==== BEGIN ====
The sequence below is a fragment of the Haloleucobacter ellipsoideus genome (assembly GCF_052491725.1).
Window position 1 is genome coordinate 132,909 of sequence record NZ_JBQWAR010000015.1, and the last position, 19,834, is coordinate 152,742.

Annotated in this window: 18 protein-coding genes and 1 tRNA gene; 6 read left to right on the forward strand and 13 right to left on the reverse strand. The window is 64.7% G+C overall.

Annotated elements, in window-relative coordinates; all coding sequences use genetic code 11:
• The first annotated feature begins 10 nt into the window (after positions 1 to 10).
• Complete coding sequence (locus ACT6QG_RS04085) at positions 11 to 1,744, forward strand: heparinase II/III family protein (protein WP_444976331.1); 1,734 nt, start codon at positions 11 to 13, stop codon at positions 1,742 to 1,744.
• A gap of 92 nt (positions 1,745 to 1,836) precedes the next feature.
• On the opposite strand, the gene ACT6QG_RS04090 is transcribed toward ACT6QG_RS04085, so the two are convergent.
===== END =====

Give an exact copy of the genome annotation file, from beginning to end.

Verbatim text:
The sequence below is a fragment of the Haloleucobacter ellipsoideus genome (assembly GCF_052491725.1).
Window position 1 is genome coordinate 132,909 of sequence record NZ_JBQWAR010000015.1, and the last position, 19,834, is coordinate 152,742.

Annotated in this window: 18 protein-coding genes and 1 tRNA gene; 6 read left to right on the forward strand and 13 right to left on the reverse strand. The window is 64.7% G+C overall.

Annotated elements, in window-relative coordinates; all coding sequences use genetic code 11:
• The first annotated feature begins 10 nt into the window (after positions 1 to 10).
• Complete coding sequence (locus ACT6QG_RS04085) at positions 11 to 1,744, forward strand: heparinase II/III family protein (protein WP_444976331.1); 1,734 nt, start codon at positions 11 to 13, stop codon at positions 1,742 to 1,744.
• A gap of 92 nt (positions 1,745 to 1,836) precedes the next feature.
• On the opposite strand, the gene ACT6QG_RS04090 is transcribed toward ACT6QG_RS04085, so the two are convergent.